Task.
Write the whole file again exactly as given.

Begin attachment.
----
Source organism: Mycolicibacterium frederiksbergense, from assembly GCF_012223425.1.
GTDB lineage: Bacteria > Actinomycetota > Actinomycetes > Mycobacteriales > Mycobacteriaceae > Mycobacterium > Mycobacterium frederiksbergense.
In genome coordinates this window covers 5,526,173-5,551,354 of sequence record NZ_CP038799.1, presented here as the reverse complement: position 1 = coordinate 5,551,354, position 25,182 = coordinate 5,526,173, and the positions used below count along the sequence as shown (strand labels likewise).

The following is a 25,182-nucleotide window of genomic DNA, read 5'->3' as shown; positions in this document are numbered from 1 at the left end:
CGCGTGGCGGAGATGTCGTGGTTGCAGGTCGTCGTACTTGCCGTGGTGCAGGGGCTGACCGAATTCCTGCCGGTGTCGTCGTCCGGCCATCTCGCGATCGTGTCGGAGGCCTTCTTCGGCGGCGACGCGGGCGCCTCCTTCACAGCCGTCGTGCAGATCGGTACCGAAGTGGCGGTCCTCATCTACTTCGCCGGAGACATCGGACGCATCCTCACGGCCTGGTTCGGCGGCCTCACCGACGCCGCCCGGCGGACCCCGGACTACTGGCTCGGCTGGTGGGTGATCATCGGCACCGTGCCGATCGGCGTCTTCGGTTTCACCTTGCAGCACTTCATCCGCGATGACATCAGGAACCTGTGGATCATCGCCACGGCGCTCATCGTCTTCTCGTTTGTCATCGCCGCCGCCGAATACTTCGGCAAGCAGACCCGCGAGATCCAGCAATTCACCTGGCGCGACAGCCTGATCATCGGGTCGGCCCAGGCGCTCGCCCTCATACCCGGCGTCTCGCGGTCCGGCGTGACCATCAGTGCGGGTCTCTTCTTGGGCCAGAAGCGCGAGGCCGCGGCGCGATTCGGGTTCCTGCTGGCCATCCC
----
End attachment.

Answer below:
Source organism: Mycolicibacterium frederiksbergense, from assembly GCF_012223425.1.
GTDB lineage: Bacteria > Actinomycetota > Actinomycetes > Mycobacteriales > Mycobacteriaceae > Mycobacterium > Mycobacterium frederiksbergense.
In genome coordinates this window covers 5,526,173-5,551,354 of sequence record NZ_CP038799.1, presented here as the reverse complement: position 1 = coordinate 5,551,354, position 25,182 = coordinate 5,526,173, and the positions used below count along the sequence as shown (strand labels likewise).

The following is a 25,182-nucleotide window of genomic DNA, read 5'->3' as shown; positions in this document are numbered from 1 at the left end:
CGCGTGGCGGAGATGTCGTGGTTGCAGGTCGTCGTACTTGCCGTGGTGCAGGGGCTGACCGAATTCCTGCCGGTGTCGTCGTCCGGCCATCTCGCGATCGTGTCGGAGGCCTTCTTCGGCGGCGACGCGGGCGCCTCCTTCACAGCCGTCGTGCAGATCGGTACCGAAGTGGCGGTCCTCATCTACTTCGCCGGAGACATCGGACGCATCCTCACGGCCTGGTTCGGCGGCCTCACCGACGCCGCCCGGCGGACCCCGGACTACTGGCTCGGCTGGTGGGTGATCATCGGCACCGTGCCGATCGGCGTCTTCGGTTTCACCTTGCAGCACTTCATCCGCGATGACATCAGGAACCTGTGGATCATCGCCACGGCGCTCATCGTCTTCTCGTTTGTCATCGCCGCCGCCGAATACTTCGGCAAGCAGACCCGCGAGATCCAGCAATTCACCTGGCGCGACAGCCTGATCATCGGGTCGGCCCAGGCGCTCGCCCTCATACCCGGCGTCTCGCGGTCCGGCGTGACCATCAGTGCGGGTCTCTTCTTGGGCCAGAAGCGCGAGGCCGCGGCGCGATTCGGGTTCCTGCTGGCCATCCC